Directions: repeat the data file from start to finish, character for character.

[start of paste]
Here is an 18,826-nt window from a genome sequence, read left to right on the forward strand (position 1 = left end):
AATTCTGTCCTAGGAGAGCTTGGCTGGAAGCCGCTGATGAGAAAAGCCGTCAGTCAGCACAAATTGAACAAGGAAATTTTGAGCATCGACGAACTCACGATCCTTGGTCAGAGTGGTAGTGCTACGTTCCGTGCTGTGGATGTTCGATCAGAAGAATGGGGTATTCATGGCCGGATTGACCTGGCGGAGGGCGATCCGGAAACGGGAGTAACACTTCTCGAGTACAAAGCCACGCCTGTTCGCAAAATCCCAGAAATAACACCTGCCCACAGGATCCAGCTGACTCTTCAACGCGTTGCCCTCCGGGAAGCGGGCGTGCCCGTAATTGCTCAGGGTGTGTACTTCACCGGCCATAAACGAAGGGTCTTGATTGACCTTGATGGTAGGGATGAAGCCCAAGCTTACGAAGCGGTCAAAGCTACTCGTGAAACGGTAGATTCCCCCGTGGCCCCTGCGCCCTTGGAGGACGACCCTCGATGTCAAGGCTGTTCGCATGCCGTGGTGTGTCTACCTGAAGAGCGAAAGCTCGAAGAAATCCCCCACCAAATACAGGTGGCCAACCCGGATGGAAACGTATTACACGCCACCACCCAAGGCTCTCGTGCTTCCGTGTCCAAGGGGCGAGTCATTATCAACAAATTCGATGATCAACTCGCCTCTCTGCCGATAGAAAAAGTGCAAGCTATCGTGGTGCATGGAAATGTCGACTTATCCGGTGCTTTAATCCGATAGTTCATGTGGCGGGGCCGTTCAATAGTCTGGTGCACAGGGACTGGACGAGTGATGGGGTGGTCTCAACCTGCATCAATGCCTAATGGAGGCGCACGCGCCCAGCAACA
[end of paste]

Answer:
Here is an 18,826-nt window from a genome sequence, read left to right on the forward strand (position 1 = left end):
AATTCTGTCCTAGGAGAGCTTGGCTGGAAGCCGCTGATGAGAAAAGCCGTCAGTCAGCACAAATTGAACAAGGAAATTTTGAGCATCGACGAACTCACGATCCTTGGTCAGAGTGGTAGTGCTACGTTCCGTGCTGTGGATGTTCGATCAGAAGAATGGGGTATTCATGGCCGGATTGACCTGGCGGAGGGCGATCCGGAAACGGGAGTAACACTTCTCGAGTACAAAGCCACGCCTGTTCGCAAAATCCCAGAAATAACACCTGCCCACAGGATCCAGCTGACTCTTCAACGCGTTGCCCTCCGGGAAGCGGGCGTGCCCGTAATTGCTCAGGGTGTGTACTTCACCGGCCATAAACGAAGGGTCTTGATTGACCTTGATGGTAGGGATGAAGCCCAAGCTTACGAAGCGGTCAAAGCTACTCGTGAAACGGTAGATTCCCCCGTGGCCCCTGCGCCCTTGGAGGACGACCCTCGATGTCAAGGCTGTTCGCATGCCGTGGTGTGTCTACCTGAAGAGCGAAAGCTCGAAGAAATCCCCCACCAAATACAGGTGGCCAACCCGGATGGAAACGTATTACACGCCACCACCCAAGGCTCTCGTGCTTCCGTGTCCAAGGGGCGAGTCATTATCAACAAATTCGATGATCAACTCGCCTCTCTGCCGATAGAAAAAGTGCAAGCTATCGTGGTGCATGGAAATGTCGACTTATCCGGTGCTTTAATCCGATAGTTCATGTGGCGGGGCCGTTCAATAGTCTGGTGCACAGGGACTGGACGAGTGATGGGGTGGTCTCAACCTGCATCAATGCCTAATGGAGGCGCACGCGCCCAGCAACA